- UCLA Neuropsychiatric Institute: www.npi.ucla.edu
- UCLA Mood Disorders Research Program: www.npi.ucla.edu/uclamdrp/index.htm
- Stanley Medical Research Institute: www.stanleyresearch.org/
University of California - Los Angeles
Related Depression Articles from Brightsurf:Children with social anxiety, maternal history of depression more likely to develop depression
Although researchers have known for decades that depression runs in families, new research from Binghamton University, State University of New York, suggests that children suffering from social anxiety may be at particular risk for depression in the future.
Depression and use of marijuana among US adults
This study examined the association of depression with cannabis use among US adults and the trends for this association from 2005 to 2016.
Maternal depression increases odds of depression in offspring, study shows
Depression in mothers during and after pregnancy increased the odds of depression in offspring during adolescence and adulthood by 70%.
Targeting depression: Researchers ID symptom-specific targets for treatment of depression
For the first time, physician-scientists at Beth Israel Deaconess Medical Center have identified two clusters of depressive symptoms that responded to two distinct neuroanatomical treatment targets in patients who underwent transcranial magnetic brain stimulation (TMS) for treatment of depression.
A biological mechanism for depression
Researchers report that in depressed individuals there are increased amounts of an unmodified structural protein, called tubulin, in lipid rafts compared with non-depressed individuals.
Depression in adults who are overweight or obese
In an analysis of primary care records of 519,513 UK adults who were overweight or obese between 2000-2016 and followed up until 2019, the incidence of new cases of depression was 92 per 10,000 people per year.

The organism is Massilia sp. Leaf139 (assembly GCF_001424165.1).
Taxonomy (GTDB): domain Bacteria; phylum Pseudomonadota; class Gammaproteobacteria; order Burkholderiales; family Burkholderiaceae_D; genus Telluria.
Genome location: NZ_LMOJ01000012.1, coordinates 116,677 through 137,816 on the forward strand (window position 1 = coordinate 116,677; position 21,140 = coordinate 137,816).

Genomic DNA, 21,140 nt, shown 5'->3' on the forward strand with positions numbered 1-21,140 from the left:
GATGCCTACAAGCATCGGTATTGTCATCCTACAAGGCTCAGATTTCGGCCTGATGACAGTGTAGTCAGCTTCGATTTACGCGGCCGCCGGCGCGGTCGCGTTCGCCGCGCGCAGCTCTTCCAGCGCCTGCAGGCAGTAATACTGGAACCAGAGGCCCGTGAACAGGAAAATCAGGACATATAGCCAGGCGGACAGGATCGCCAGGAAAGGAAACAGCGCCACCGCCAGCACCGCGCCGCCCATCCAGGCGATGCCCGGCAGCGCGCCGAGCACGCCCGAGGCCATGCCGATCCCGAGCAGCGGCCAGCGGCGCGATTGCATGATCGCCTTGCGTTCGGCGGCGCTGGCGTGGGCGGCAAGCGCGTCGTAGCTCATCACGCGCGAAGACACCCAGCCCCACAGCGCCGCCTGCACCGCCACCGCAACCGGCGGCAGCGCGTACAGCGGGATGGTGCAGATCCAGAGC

Why stress doesn't always cause depression
Rats susceptible to anhedonia, a core symptom of depression, possess more serotonin neurons after being exposed to chronic stress, but the effect can be reversed through amygdala activation, according to new research in JNeurosci.
Which comes first: Smartphone dependency or depression?
New research suggests a person's reliance on his or her smartphone predicts greater loneliness and depressive symptoms, as opposed to the other way around.
Major depressive disorder -- referred to colloquially as the 'black dog' -- has been identified as a genetic cause for 20 distinct diseases, providing vital information to help detect and manage high rates of physical illnesses in people diagnosed with depression.
CPAP provides relief from depression
Researchers have found that continuous positive airway pressure (CPAP) treatment of obstructive sleep apnea (OSA) can improve depression symptoms in patients suffering from cardiovascular diseases.
Read More: Depression News and Depression Current Events
Brightsurf.com is a participant in the Amazon Services LLC Associates Program, an affiliate advertising program designed to provide a means for sites to earn advertising fees by advertising and linking to Amazon.com.